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Thursday, May 10, 2007

Disability Blog Carnival: latest and submissions

The latest carnival is up at The Gimp Parade. Check it out! Thanks to Kay for organizing this thought provoking and enlightening carnival on "Firsts".
This image on the back of the train cracked Ellie up. I wonder if it would do the same for Kay. It is some sort of wheelchair with no back. Hmmmmm.

Next carnival is here on May 24. Submission form is here. Deadline for submissions is May 22.

Spring meltdown

Today it will get up to 86 degrees Fahrenheit. That’s hot when you combine it with high humidity. We had about one week of lovely Spring between frigid cold Winter and Summer’s cauldron. These extremes are certainly reflective of my mood as well. We are still dealing with our Registry of Motor Vehicles in order to ensure not getting heavily taxed on the vehicle we had to buy to accommodate Ellie’s wheelchair. I wrote about this here. Ok – that was 11 months ago and the saga continues.

On top of all of this, Ellie is not sleeping much, er, at all and I am exhausted. I stress over the not sleeping. I go to bed each night cringing at the thought of having to get up and be coherent at 3am until 5am or 6am or 7am. During that time I have to lift Ellie up. She will want to sit on my lap, which for some reason at that hour really presses on my kidneys and hurts. Then she will want to play because she is so glad to see me. That part is really cute though I tell her, “Ellie, it’s not play time! It’s sleepy time. See how dark it is.”

Then I will try to figure out why she woke up which is really hard because she is non verbal and has her own 4 year old night time agenda. So I start by asking her, “Ellie do you have an aowie?” If she does (this is my translation of her actions from doing this countless times) her answer will be to throw her arms out to the side, swing her head back and forth, smile and squeal! It’s a massive, “Yes, I do! You got it right Mama! Nice Job!” Then I will ask her, “Ellie, where is your aowie?”

Sometimes she will tell me the specific place by putting her hands on it and then placing my hand on it – she does this when it’s her feet/braces/ or casts that I can do nothing about. If it is her AFO’s I will remove them. If she has just had a new cast I will get her Motrin.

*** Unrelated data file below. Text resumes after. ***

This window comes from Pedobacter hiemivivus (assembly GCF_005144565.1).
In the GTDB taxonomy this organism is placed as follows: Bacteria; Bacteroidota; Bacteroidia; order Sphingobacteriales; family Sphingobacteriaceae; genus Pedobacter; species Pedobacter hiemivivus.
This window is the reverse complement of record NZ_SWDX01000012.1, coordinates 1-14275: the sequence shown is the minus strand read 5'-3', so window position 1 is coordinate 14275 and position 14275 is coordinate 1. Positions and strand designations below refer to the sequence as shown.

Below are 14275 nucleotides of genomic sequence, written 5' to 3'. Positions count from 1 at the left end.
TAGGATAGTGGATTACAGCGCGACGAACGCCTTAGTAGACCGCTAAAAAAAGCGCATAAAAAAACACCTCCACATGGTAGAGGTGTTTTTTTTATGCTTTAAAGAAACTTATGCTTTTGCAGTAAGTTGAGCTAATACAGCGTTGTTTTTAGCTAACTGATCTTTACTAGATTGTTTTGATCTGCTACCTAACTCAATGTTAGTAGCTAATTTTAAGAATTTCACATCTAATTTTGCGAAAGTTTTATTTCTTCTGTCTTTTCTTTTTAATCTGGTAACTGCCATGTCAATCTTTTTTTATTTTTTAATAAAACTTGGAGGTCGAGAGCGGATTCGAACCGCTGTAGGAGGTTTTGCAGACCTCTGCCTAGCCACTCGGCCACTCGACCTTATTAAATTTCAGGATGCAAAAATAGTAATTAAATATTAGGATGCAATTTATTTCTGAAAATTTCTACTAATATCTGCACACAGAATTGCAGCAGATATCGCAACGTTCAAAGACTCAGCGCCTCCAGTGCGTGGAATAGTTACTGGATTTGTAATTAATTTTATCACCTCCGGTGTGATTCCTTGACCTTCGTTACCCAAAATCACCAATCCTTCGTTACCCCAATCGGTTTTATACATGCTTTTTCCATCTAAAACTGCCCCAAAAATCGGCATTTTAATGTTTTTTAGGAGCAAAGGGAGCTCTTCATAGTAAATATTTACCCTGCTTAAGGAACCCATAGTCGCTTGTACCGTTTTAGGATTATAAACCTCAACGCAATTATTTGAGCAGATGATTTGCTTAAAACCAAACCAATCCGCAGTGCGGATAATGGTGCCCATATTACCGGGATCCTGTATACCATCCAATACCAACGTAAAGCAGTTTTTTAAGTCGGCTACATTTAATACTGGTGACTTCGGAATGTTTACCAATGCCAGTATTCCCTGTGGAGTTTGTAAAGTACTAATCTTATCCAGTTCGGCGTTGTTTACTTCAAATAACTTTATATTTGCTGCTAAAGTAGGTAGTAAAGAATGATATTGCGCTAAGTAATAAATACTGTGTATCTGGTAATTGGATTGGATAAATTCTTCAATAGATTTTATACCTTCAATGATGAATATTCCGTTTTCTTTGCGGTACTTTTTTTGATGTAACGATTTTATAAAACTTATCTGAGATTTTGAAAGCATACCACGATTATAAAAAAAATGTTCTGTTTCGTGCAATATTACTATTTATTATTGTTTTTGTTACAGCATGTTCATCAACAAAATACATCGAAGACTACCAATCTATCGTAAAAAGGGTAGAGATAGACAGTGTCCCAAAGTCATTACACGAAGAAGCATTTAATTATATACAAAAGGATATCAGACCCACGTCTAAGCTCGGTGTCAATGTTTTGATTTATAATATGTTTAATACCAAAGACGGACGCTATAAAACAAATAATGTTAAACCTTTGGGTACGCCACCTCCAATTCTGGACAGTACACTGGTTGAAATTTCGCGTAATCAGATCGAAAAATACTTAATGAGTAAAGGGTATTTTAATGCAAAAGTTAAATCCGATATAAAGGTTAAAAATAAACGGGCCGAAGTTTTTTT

Sometimes she will put her hand on the side of her mouth – her sign for yes. When this is the response I say, “How about mama kiss it better?” To this she smiles and gives me a gigantic nuzzle and then holds her face very still so I can kiss her cheek. This is the cutest thing ever even at 4am.

Often, however, her response to the do you have an aowie question is to put her hand just above her forehead where that bad shunt is. She does that a lot and it freaks me out. I stay calm and I say, “Do you have an aowie in your head?” And she will either squeal and do her yes or nuzzle me. Either way I kiss her on her head and then worry about this for the next week. She may be in pain. God knows what it feels like to have shunts. We did read that going from lying to sitting could be quite painful in a head rush sort of way. I hope one day she can tell me

If she looks ok I go on to the next part of the discovery process. Next I may ask her if she is not getting sleepy if she is hungry. Before when we would bring her down stairs when she was hungry she would always say yes to this, just to go downstairs. But now, when she is up at night we don’t reward her by bringing her downstairs so she can play with her toys. Even though this means running up and down stairs for food and pain meds. I also check if she needs a diaper change.

If it is hunger or a new diaper that is needed, once she gets food or changed she settles in somewhat quickly and will snuggle in for a sleep. More often then not however, she just wants me or is in pain. She wants to be in my lap. Even if I won’t play with her or sing to her, she just wants me there. Eventually she gets tired of sitting and will want to lie down. She will snuggle in and clutch a handful of my pajama top and hang on to it for dear life. Then she will proceed to toss and turn. Sometimes I can sneak out of her room and she will actually sleep better. But some nights when she has some unknown pain she will sleep lightly and not want me to leave at all. I don’t blame her. She has bad reflux and can’t sit up on her own. I think it must be scary to be alone, in the dark, and having trouble clearing secretions – so of course I stay.

But gosh I am tired and it makes the rest of the things you have to do all day seem more difficult. I don’t usually write about how hard this has all been. But I have to say, if you know a parent of a kid with brain damage, assume they don’t sleep very well, and if you are in the position to help them, then do help them. Offer to watch their child for an hour or two so they can go take a nap!